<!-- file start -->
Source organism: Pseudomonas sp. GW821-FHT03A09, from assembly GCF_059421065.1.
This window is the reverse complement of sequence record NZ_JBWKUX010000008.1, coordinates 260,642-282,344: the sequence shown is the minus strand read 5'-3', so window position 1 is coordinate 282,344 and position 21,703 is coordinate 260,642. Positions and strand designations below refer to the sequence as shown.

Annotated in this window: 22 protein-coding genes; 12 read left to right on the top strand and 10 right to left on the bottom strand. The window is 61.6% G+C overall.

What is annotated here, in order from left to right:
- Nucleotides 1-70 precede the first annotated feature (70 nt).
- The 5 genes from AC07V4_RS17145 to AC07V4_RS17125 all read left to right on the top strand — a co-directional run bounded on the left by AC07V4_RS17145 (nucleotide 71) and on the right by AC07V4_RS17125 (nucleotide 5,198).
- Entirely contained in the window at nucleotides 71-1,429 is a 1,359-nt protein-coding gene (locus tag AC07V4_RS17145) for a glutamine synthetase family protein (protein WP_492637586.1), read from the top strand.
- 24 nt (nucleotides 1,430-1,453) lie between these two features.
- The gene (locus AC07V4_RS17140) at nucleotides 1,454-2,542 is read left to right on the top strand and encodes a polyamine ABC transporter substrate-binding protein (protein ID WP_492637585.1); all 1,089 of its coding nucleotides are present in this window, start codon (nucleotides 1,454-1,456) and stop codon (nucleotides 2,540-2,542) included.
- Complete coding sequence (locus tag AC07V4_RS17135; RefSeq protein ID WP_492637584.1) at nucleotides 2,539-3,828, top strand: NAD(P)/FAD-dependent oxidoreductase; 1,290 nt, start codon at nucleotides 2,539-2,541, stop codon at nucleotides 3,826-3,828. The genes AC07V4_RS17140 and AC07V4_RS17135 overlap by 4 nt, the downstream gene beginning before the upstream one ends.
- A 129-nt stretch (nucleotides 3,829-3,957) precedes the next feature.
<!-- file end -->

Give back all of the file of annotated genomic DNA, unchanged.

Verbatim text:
Source organism: Pseudomonas sp. GW821-FHT03A09, from assembly GCF_059421065.1.
This window is the reverse complement of sequence record NZ_JBWKUX010000008.1, coordinates 260,642-282,344: the sequence shown is the minus strand read 5'-3', so window position 1 is coordinate 282,344 and position 21,703 is coordinate 260,642. Positions and strand designations below refer to the sequence as shown.

Annotated in this window: 22 protein-coding genes; 12 read left to right on the top strand and 10 right to left on the bottom strand. The window is 61.6% G+C overall.

What is annotated here, in order from left to right:
- Nucleotides 1-70 precede the first annotated feature (70 nt).
- The 5 genes from AC07V4_RS17145 to AC07V4_RS17125 all read left to right on the top strand — a co-directional run bounded on the left by AC07V4_RS17145 (nucleotide 71) and on the right by AC07V4_RS17125 (nucleotide 5,198).
- Entirely contained in the window at nucleotides 71-1,429 is a 1,359-nt protein-coding gene (locus tag AC07V4_RS17145) for a glutamine synthetase family protein (protein WP_492637586.1), read from the top strand.
- 24 nt (nucleotides 1,430-1,453) lie between these two features.
- The gene (locus AC07V4_RS17140) at nucleotides 1,454-2,542 is read left to right on the top strand and encodes a polyamine ABC transporter substrate-binding protein (protein ID WP_492637585.1); all 1,089 of its coding nucleotides are present in this window, start codon (nucleotides 1,454-1,456) and stop codon (nucleotides 2,540-2,542) included.
- Complete coding sequence (locus tag AC07V4_RS17135; RefSeq protein ID WP_492637584.1) at nucleotides 2,539-3,828, top strand: NAD(P)/FAD-dependent oxidoreductase; 1,290 nt, start codon at nucleotides 2,539-2,541, stop codon at nucleotides 3,826-3,828. The genes AC07V4_RS17140 and AC07V4_RS17135 overlap by 4 nt, the downstream gene beginning before the upstream one ends.
- A 129-nt stretch (nucleotides 3,829-3,957) precedes the next feature.